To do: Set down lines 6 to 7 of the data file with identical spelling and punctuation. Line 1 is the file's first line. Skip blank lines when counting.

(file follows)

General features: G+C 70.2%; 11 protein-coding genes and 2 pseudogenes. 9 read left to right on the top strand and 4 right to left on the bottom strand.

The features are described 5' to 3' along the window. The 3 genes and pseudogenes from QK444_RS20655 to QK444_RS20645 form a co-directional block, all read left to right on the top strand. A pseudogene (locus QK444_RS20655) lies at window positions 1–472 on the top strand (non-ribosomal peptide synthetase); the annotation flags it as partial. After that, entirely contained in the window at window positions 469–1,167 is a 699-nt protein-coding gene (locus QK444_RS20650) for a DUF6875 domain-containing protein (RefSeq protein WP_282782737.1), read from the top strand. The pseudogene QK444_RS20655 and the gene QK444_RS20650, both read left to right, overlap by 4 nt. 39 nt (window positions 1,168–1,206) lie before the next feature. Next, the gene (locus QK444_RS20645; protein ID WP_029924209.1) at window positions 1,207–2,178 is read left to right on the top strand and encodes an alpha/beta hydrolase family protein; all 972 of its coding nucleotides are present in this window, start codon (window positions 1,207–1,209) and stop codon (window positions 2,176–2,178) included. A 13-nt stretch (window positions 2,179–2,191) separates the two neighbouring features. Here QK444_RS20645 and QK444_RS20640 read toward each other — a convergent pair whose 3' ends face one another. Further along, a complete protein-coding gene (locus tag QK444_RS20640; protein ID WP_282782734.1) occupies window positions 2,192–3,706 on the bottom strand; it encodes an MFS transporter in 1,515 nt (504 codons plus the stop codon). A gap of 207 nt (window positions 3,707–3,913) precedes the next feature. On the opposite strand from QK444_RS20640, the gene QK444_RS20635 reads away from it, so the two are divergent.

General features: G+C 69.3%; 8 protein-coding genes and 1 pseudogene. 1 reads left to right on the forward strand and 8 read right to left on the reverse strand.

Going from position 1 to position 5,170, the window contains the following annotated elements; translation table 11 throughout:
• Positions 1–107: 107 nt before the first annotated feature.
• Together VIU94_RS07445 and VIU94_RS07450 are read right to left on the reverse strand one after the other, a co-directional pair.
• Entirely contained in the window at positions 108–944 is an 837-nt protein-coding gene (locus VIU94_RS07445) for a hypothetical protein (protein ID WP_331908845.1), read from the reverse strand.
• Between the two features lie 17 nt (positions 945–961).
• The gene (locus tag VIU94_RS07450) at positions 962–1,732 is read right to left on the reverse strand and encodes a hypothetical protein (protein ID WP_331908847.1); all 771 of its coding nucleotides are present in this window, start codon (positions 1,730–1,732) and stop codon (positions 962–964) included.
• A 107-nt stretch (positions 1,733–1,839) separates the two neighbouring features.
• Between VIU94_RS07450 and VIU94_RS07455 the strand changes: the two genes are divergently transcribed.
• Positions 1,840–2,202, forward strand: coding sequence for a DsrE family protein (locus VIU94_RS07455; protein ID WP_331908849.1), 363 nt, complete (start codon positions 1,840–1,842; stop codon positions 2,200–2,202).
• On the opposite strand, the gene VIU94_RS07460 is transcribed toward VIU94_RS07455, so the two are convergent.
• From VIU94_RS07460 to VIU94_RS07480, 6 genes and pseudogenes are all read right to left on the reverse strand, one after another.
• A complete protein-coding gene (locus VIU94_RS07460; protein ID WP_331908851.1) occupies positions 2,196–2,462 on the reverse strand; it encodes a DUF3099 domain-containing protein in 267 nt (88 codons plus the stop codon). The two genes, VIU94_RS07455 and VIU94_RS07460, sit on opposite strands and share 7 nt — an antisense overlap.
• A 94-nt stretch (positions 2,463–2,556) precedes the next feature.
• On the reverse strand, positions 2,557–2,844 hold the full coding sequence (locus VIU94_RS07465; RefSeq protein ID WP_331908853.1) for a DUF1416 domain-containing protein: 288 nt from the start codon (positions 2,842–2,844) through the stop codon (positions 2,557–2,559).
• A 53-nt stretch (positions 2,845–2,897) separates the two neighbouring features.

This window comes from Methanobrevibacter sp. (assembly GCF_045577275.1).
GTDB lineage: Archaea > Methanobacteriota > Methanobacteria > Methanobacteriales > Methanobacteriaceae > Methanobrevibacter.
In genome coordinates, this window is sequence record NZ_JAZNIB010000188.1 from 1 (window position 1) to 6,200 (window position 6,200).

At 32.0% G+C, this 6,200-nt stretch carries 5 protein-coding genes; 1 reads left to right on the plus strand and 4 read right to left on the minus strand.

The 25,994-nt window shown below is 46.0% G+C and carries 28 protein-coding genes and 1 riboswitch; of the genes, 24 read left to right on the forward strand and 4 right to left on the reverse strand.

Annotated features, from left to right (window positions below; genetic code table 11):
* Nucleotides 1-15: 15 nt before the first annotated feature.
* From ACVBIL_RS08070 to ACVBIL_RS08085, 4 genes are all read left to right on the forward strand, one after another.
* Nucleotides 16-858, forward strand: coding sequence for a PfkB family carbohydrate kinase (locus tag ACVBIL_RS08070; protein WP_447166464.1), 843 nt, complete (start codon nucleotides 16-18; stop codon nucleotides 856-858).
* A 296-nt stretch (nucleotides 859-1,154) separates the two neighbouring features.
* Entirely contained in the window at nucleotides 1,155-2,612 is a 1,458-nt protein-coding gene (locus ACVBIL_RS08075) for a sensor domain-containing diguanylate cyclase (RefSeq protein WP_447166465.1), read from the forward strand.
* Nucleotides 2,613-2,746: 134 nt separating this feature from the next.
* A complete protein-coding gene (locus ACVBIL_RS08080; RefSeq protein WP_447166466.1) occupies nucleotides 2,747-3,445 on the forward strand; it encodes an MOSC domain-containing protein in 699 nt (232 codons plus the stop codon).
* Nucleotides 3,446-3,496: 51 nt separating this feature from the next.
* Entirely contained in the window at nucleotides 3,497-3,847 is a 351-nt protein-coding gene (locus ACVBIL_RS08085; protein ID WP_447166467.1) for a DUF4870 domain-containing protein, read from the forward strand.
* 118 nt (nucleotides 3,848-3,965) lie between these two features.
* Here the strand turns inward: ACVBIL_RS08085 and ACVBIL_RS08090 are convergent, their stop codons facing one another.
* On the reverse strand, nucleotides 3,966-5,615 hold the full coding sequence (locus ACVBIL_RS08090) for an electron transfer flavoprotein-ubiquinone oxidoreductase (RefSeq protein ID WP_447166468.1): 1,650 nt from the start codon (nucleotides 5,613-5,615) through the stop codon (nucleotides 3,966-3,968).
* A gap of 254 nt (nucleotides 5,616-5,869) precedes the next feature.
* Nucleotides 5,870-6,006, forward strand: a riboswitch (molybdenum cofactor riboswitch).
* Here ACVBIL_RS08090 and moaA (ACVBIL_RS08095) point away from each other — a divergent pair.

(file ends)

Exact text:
• Together VIU94_RS07445 and VIU94_RS07450 are read right to left on the reverse strand one after the other, a co-directional pair.
• Entirely contained in the window at positions 108–944 is an 837-nt protein-coding gene (locus VIU94_RS07445) for a hypothetical protein (protein ID WP_331908845.1), read from the reverse strand.